After voters in May said no to a referendum that would have increased the sales tax and increased fuel taxes as a way to increase revenues for roads, schools and municipalities, the Michigan House proposed a $1.2 billion plan that would increase the diesel tax to be in line with the gas tax, tied to inflation in the future. It also would have dedicated $900 million in state general funds for roads and would also increase registration fees for hybrid and electric vehicles and eliminate certain tax credits.
The Senate proposal was in response to the House plan and would increase the gas tax to 23 cents in October, 27 cents next January and 34 cents in 2017, with future increases tied to inflation. It, too, increased hybrid and/or electric car fees and proposed the possible income tax reduction.
While many say Michigan residents will buy into a legitimate proposal to fix the state's roads, Americans for Prosperity State Director Pete Lund noted that Michigan motorists already pay some of the highest gas taxes in the country, adding that "40 percent of the state taxes paid at the pump don't fund roads." He said he is hopeful lawmakers can find a solution that does not include tax increases.
|$650M terminal project to begin soon in New Orleans |
Contracting opportunities will be plentiful at Louis Armstrong International Airport Contracting opportunities for the $650 million North Terminal project at the Louis Armstrong International Airport in New Orleans will begin soon, now that the design portion of the project is nearing completion. Once the design is complete, the city's construction manager will begin seeking contractors for different aspects of the project.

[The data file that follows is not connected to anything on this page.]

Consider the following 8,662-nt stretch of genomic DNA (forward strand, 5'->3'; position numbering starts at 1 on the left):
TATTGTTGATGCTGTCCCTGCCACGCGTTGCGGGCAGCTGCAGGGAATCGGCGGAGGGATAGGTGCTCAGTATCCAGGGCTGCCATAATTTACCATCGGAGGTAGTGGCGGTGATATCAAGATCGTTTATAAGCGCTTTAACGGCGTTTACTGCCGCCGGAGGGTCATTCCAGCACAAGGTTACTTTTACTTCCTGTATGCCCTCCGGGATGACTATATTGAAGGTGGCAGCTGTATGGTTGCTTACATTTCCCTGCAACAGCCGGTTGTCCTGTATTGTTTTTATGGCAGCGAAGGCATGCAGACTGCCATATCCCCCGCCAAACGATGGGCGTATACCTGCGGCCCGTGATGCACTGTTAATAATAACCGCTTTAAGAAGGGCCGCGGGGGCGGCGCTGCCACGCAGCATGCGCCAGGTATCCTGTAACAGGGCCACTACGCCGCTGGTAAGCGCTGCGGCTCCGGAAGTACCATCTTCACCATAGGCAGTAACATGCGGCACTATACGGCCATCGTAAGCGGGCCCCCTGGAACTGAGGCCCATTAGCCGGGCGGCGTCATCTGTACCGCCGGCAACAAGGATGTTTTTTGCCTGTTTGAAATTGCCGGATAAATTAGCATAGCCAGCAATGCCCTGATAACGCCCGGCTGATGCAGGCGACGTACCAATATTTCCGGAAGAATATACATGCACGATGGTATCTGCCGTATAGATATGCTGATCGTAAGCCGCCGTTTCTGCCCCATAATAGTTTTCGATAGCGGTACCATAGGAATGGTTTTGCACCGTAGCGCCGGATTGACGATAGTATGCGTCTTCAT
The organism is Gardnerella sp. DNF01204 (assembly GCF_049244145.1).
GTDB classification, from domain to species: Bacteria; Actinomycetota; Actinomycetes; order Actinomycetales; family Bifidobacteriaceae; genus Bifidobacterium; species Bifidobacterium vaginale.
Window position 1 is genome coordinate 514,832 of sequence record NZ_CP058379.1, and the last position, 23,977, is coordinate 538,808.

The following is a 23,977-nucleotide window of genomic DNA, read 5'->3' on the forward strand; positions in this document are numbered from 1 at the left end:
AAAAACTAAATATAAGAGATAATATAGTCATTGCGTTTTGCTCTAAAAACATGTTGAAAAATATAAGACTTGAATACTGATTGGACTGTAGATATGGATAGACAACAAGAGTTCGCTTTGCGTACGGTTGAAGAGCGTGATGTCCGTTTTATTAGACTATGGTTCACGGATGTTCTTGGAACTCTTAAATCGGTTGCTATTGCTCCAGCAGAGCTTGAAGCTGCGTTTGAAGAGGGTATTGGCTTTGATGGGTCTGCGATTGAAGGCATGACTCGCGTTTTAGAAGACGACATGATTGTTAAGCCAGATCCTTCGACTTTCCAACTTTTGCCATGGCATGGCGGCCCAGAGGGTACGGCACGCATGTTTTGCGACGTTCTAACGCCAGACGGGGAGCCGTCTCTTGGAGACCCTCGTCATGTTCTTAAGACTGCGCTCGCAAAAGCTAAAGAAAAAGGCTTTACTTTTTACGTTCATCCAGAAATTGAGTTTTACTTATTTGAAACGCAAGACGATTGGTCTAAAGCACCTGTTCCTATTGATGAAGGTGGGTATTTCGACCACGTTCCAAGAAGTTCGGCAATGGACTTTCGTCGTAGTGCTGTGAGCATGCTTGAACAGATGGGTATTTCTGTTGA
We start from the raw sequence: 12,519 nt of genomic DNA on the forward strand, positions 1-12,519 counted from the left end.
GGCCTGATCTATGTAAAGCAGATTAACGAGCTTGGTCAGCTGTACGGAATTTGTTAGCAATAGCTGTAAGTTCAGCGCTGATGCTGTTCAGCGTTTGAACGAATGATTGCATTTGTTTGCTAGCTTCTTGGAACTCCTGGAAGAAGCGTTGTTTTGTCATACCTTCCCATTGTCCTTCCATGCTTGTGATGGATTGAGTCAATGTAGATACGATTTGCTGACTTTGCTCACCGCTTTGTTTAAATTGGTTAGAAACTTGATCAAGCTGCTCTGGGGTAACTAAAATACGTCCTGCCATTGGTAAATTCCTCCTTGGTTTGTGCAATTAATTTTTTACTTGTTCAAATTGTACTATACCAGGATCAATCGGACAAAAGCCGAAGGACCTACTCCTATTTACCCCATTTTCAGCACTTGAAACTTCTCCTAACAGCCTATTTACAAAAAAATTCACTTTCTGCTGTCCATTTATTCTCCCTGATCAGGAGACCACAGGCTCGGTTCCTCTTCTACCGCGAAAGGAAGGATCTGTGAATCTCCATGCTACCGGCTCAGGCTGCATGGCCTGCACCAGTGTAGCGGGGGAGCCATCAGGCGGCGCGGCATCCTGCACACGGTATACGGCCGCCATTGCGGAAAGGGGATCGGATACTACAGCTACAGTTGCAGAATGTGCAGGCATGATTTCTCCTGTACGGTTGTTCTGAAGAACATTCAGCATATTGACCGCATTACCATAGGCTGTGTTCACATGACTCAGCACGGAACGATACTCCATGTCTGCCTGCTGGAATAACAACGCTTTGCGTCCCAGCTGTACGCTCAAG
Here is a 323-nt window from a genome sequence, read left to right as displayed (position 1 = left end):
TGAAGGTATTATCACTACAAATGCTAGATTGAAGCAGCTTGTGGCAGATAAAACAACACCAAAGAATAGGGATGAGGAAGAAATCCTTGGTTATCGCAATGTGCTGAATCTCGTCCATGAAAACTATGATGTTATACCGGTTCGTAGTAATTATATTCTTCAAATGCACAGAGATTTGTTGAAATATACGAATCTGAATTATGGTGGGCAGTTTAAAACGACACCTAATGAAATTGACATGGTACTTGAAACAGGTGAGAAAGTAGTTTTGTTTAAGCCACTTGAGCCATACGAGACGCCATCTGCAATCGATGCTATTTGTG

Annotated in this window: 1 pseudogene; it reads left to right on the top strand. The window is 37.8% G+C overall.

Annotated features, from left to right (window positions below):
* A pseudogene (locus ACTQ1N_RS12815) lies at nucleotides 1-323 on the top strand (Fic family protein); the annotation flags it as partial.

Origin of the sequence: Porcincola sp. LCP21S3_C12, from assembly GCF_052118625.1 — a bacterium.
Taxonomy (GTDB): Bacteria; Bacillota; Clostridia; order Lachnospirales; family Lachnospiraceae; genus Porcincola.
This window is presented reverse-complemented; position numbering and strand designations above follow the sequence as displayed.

The city chose a construction manager-at-risk for the project. "One of the benefits of having a construction manager-at-risk is that they are involved during the design process," said Director of Aviation Iftikhar Ahmad (pictured) when it was decided to go that route for construction of the terminal. "The construction manager-at-risk reviews the design documents and provides valuable input based on their expertise in constructability, sequencing and scheduling, all prior to construction."
Completion of the construction documents for the terminal will be followed by a 30-day period in which the construction manager will have time to make its decisions on contractors. The manager will also finalize the maximum price it will charge for the project, which has been estimated to be $546.5 million. Although $650 million is budgeted, the remainder will be used for design costs, an environmental study and other administrative expenses.